Wednesday, December 31, 2008
Kahlua & Amaretto Cream Pie
The quest for the perfect pie crust stops here!!
Chocolate Gingerbread Cake (Decoration by Yosh & frantic Mas)
Apple Pie with Pecan/caramel topping
Friday, December 26, 2008
........I think you should know a few things about me:
1: I looooooove pears
2: I equally love light green (can you see the corner of my keitai in the pic?)
3: I triple equally love home-made gifts
4: I am hopelessly endeered to caracatures with lopsided facial features.
Therefore my dearest supermodel/mom/friend has scored massive bonus points with me & had better dig up jeans 2 sizes bigger before she comes to visit. :) Tx, Kari!
Wednesday, December 24, 2008
Bread Pudding with Whisky Sauce
Sunday, December 21, 2008
Cornbread, sausage, cranberry, raisin, pecan, walnut stuffing!
Thursday, December 18, 2008
I get a fair amount of phone calls every year around Christmas time. My first thought is, "Aww, how sweet, Christmas made you all sentimental & you thought of me?".
"What is this paper bag doing in the turkey?" or"How do you make the nog in the egg?" As much as I love to hear from you I'm probably going to be simultaneously policing Christmas Tree vandalism & cookie snatchers. So after giving it no thought whatsoever I've decided to review the basics of turkey making for you. It's something you do so infrequently that you're bound to practically forget each year anyway. If you call me anyway, I'll probably direct you here. Let's get on with it then:1# To brine or not to brine: I personally am sold on brining, thanks to my bro-in-law, & will never go back I would encourage you to try it too, it's not that difficult. Here's where you can find the basics on Brining your turkey, recipes are many & varied but will involve lots of SALT & a sweetener like sugar/molasses/honey/maple syrup etc... & herbs/spices. Here are some ideas of brine recipes, I'm sure there are a lot more out there, but these are pretty basic with fairly common ingredients. Come on now, you can do it!
2# Timing the turkey: Once you've decided on that you need to plan the timing of your cooking. WORK YOU WAY BACKWARDS! Find your dinner time, and go back from there. Here are the approximate cooking times for stuffed & unstuffed turkeys:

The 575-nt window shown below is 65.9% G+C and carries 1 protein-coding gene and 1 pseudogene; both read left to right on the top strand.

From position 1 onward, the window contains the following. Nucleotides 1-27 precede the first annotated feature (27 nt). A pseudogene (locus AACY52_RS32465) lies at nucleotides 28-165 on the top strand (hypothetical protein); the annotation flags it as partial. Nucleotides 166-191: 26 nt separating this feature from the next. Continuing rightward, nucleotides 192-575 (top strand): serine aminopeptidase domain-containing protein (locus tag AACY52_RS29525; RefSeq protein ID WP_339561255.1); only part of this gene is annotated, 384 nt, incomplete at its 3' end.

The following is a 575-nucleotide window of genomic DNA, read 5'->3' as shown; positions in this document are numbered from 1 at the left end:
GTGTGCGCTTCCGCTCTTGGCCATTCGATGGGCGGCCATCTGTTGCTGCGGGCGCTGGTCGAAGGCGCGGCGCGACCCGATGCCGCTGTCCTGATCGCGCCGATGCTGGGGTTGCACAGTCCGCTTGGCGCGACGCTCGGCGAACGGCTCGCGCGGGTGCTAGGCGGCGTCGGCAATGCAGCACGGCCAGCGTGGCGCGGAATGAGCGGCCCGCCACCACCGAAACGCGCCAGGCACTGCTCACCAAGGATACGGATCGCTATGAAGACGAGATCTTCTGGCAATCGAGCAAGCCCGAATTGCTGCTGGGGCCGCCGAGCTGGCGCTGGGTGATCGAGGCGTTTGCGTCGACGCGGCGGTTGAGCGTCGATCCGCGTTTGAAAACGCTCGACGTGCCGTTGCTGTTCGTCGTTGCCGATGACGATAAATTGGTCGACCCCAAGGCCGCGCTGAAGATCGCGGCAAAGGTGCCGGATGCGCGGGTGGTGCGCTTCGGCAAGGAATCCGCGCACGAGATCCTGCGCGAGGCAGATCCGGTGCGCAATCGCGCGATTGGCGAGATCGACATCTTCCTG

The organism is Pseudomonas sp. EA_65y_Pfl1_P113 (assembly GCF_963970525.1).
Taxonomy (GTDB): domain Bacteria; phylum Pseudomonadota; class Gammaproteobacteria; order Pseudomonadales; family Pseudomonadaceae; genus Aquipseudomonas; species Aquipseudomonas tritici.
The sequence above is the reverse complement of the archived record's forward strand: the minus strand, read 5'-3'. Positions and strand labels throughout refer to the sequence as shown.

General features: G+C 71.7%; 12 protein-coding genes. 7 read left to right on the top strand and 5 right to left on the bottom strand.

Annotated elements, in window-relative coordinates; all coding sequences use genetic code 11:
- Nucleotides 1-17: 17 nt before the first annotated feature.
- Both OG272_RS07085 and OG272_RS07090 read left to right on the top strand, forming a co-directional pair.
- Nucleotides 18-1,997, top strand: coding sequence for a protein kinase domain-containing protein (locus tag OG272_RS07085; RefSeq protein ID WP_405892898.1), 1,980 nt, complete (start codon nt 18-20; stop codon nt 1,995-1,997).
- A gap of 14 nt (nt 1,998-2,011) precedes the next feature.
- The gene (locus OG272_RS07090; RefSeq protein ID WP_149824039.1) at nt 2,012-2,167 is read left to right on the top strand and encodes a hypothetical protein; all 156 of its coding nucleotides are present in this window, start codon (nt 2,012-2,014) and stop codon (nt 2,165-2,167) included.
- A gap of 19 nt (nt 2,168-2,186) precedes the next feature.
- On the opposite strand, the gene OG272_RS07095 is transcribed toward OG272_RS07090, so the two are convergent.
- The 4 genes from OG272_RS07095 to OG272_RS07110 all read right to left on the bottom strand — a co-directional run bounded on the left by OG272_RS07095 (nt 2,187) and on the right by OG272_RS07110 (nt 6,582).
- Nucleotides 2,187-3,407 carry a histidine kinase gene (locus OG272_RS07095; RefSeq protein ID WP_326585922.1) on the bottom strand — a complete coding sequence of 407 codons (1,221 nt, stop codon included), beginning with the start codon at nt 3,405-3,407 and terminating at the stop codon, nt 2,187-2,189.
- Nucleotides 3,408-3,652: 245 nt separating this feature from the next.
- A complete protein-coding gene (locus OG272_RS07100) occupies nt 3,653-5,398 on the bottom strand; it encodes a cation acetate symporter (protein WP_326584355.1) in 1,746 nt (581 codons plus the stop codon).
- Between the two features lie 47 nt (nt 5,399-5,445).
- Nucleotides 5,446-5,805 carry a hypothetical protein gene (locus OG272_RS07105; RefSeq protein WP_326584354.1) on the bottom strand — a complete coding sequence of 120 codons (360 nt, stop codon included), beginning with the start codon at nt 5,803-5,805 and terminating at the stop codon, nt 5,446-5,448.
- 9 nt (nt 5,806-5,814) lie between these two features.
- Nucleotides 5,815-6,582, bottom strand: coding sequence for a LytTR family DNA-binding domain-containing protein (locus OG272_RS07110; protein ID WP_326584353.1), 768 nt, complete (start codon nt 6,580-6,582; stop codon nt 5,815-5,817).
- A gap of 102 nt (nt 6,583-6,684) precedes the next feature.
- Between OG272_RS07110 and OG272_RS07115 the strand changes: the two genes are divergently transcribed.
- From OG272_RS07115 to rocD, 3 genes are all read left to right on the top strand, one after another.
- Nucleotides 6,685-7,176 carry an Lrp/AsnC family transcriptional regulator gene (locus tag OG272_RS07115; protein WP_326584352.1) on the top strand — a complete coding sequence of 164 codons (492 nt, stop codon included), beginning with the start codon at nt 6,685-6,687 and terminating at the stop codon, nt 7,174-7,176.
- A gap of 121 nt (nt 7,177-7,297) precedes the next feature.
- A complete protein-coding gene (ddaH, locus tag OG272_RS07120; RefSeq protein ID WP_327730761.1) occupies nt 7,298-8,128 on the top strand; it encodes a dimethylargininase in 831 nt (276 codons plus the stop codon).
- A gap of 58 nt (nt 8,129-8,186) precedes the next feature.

You need to give yourself time for the following things:
- Defrosting your turkey (Here's a chart for that too) Remember cold bath thawing is quicker than refrigerator thawing but you'll have to be faithful to change the water every 1/2 hr.
- Brining (if you choose to) Brining time takes 1 hr for each lb. (easy to remember) Convert your kgs to lbs & you got the time. (roughly it will take btw 9-15 hrs, give or take)
- Preparing your turkey for baking
- Covering & setting with foil for 10 min or so (makes it more moist & makes cutting easier)
So grab a pencil & do your math. Here's an example of your cooking schedule for a 12 lb (5.44kgs) brined & stuffed turkey: (remember cooking time is longer with a stuffed turkey)
Day of dinner
6:00pm Dinner time:
5:45pm Enough time to let it sit for 10 min before carving
12:45pm Turkey in the oven (about 4 1/2 - 5 hrs cooking time, go with the longer cooking time to be on the safe side, nothing like keeping dinner waiting.
11:45am Preparing for baking (1 hr) Turkey washed, dried, stuffed & buttered etc...
11:45pm Start brining (14 hrs)
11:15pm Preparing turkey for brining, (1/2 hr) pulling out giblets, taking off plastic or wire clip etc... freaking out etc..)
4:00pm defrosting in a cold bath (7 hrs) and make brining solution (it needs enough time to cool off completely after heating)
Once you have your Turkey schedule, guard it with your life. There's nothing like having to re figure the whole thing when you're stirring, whisking & burning Christmas dinner.
3# Preparing: Before we talk about what to do to prepare, A few items that you want to have on hand (I always forget to have prepared until it's too late) DON'T BE CAUGHT UNPREPARED!
- 100g. (1 stick, 1/2 c) butter (BUTTER, not Margarine)
- PAPER TOWELS
- TWINE. (if you want to tie the legs)
- Tin foil for covering during & after baking
Whether you brine or not you'll have to prepare your turkey for baking by pulling the paper sack with the giblets, & liver & the neck. DON'T toss it but save it for turkey stock for the gravy. Fry them in a little oil & put them in 2 l. of boiling water, simmer for about 1 1/2 hrs. (This also will freak out your house hold who will insist that they need to eat Christmas dinner NOW, at 9 in the morning)
As for that annoying leg holder plastic thingie, I always forget how to do that but usually figure it out in a fit of frustration which usually ends with me half in the sink pleading, "Just give it up, already." Good luck with that!
Rinse off the turkey with cold water (rinse extra well if you used brine) Wipe off the outside & inside with a lot of paper towels. Go for it, use them all!! Don't forget to take silly pics of you peering into the gaping cavity of your turkey like a skilled & deranged surgeon.